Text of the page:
The primary components of a monastery are a buddha hall, a dharma hall, and a monks' hall. We have a buddha hall and we do not have a dharma hall. But we urgently need a monks' hall. We need to build [describes size, platforms]sacred figure of Manjushri will be enshrined in the center of the hall, to be surrounded by the practicing monks.

The ancient practice of formally taking refuge in the three treasures together as a group in one hall is still alive today. Its merit is enormous and its effect is broad. We will thoroughly engage in each activity in order to cultivate fertile conditions to transform the ten directions.

We will acknowledge the gifts by installing the donors' names inside the sacred image of Manjushri. The enshrined names will form myriad syllables as seeds of wisdom illuminating everyone. Those who attain the way in this hall will be guiding masters of the people, and will not only reach the human realm, but beyond. They will transform beings in the heavenly realm and in the dragons' palace. Those in the realms of invisible and divine will also listen. Thus this dharma wheel transmitted from Shakyamuni Buddha will reach everywhere.
Respectfully yours, Abbot of the Kannondori Monastery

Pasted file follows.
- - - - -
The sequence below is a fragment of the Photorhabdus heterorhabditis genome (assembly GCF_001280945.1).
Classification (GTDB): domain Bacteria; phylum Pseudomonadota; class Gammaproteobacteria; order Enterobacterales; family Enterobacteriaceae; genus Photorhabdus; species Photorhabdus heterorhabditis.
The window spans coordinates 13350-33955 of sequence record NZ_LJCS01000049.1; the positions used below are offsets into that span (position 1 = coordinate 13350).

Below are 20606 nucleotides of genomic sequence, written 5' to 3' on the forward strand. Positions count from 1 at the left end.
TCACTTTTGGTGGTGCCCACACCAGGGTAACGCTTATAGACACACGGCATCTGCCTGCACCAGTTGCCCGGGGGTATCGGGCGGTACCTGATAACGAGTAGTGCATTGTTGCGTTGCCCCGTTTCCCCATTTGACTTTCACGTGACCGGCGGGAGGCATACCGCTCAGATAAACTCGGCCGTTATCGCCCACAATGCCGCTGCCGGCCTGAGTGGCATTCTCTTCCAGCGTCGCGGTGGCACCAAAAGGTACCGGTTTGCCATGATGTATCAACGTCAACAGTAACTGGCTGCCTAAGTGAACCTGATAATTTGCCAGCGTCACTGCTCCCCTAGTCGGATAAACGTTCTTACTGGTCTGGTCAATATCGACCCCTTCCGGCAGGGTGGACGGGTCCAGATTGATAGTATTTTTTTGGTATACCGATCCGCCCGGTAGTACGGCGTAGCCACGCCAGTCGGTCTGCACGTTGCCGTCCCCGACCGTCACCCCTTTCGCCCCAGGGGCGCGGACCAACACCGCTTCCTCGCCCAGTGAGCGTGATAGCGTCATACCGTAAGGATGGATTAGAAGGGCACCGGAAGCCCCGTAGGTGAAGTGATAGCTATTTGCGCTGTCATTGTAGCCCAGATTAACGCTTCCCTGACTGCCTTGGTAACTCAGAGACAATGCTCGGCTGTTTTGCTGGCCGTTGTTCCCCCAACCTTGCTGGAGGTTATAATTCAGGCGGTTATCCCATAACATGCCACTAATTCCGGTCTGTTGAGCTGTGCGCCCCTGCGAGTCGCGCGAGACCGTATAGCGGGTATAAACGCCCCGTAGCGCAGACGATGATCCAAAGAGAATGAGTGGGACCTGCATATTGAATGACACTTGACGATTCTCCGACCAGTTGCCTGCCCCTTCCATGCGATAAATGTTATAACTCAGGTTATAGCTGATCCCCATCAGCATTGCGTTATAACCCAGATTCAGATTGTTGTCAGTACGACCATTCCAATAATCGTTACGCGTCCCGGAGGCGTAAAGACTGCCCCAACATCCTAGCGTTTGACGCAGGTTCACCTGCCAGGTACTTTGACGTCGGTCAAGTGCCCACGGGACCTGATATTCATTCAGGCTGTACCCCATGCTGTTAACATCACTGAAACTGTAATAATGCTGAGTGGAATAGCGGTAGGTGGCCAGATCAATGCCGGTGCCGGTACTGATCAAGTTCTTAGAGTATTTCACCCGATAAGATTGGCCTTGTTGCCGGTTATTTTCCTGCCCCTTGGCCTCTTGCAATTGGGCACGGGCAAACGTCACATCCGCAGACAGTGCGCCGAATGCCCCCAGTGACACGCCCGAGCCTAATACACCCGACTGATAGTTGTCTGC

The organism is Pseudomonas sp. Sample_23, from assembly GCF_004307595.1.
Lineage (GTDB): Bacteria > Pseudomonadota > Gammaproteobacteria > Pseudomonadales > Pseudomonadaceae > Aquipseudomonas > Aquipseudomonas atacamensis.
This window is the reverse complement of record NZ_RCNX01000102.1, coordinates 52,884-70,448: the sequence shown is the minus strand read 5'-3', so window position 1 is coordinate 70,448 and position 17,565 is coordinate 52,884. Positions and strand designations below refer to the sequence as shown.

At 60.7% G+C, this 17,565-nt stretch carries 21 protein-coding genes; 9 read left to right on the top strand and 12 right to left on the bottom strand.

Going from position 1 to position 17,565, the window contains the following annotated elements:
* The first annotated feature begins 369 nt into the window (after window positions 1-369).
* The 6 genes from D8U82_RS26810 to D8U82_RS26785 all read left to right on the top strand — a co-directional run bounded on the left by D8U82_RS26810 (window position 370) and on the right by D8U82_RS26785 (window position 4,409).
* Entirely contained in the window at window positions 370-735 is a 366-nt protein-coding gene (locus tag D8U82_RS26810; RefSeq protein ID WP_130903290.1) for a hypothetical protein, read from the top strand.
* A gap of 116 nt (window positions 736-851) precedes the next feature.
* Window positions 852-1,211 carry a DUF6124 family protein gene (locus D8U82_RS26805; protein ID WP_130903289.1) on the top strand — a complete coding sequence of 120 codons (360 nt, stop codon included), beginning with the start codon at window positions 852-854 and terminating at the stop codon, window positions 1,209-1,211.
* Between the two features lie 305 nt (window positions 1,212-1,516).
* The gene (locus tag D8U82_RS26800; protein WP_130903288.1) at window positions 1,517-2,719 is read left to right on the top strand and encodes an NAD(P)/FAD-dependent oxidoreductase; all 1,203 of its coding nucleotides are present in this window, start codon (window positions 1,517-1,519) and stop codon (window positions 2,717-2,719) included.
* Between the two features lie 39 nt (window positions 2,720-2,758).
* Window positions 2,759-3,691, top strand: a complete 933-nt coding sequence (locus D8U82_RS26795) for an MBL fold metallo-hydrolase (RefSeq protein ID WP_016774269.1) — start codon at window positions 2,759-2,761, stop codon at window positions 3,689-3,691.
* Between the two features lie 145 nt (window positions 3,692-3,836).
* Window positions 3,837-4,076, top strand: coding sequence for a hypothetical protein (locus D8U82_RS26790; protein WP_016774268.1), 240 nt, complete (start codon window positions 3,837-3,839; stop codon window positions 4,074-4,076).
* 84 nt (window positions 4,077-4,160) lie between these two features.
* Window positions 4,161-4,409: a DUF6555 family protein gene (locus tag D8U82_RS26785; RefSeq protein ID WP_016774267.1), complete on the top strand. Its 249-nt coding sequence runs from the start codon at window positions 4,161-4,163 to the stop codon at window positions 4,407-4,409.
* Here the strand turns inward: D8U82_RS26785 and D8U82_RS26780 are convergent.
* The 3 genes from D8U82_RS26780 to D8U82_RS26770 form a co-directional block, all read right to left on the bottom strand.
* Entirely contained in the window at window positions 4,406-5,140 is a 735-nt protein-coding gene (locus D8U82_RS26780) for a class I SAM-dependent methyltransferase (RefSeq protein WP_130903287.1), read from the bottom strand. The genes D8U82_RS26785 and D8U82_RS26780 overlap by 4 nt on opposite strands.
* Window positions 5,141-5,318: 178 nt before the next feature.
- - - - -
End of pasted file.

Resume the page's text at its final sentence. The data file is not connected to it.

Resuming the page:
The 12th month, the 1st year of the Katei Era.
(Enlightenment Unfolds: The Essential Teachings of Zen Master Dogen, ed. Kaz Tanahashi)

Dogen Zenji, founder of Soto Zen, was born on January 2, 1200 CE. This was during the Kamakura Period of Japanese history, the year following the death of Minamoto Yoritomo.

links / see also
Sonoma Mountain Zen Center
Sonoma Mandala Project Homepage
Mountain Wind: Mandala Bazaar 2011 | slideshow
Mountain Wind: Sonoma Mandala Bazaar

Monday, October 3, 2011

Mountain Wind - Fourth Quarter, 2011

This volume includes the following articles:
Dharma Talk by Jakusho Kwong-roshi on Sept.1, 2007 at Sonoma Mountain Zen Center.

Pine Siskin Feathers #2, Fred Jacobs photo

Sangha Notes • Resident Update • New Members

Kwong-roshi’s Visit to Iceland
by Astvaldur Zenki Traustason and Mikhael Óskarsson

Andri Ottosson receiving his rakusu from Kwong-roshi, Iceland

Entering Your Life – Roshi’s Visit To Poland
by Matthew Krasner

Hoshi Ceremony for Ewa Orlovska “Sanko” and Jurek Dmuchowski “Kuun” during 7-day sesshin, part of the 30-day Ango in Wilga, Poland

Ango Haiku by Matthew Krasner

Calendar (November 2011 - February 2012)

Zen Dust Store

Summer Ango Theme
~ Shuso Barbara Etsuho “Joyful Dharma” Bobes

Ango participants following the closing ceremony on August 27

Impressions From Ango by Donen Ted O’Toole

Four Stones by Donen Ted O’Toole

Interview with Barbara Bobes, Summer Shuso, 2011
by Neil Sekiku Myers

SMZC’s Second Annual Mandala Bazaar
by Neil Myers & Cam Kwong

Demian Nyoze Kwong and Kwong-roshi kick off the Bazaar
Sonoma Mountain Zen Center hosted its Second Annual Mandala Bazaar on the Mountain on Saturday, September 3, 2011, in support of its Mandala Building Project.

Ten Ten Taiko

Mandala Bazaar Raffle Winners

Advisory Board Meeting Notes • SMZC Wish List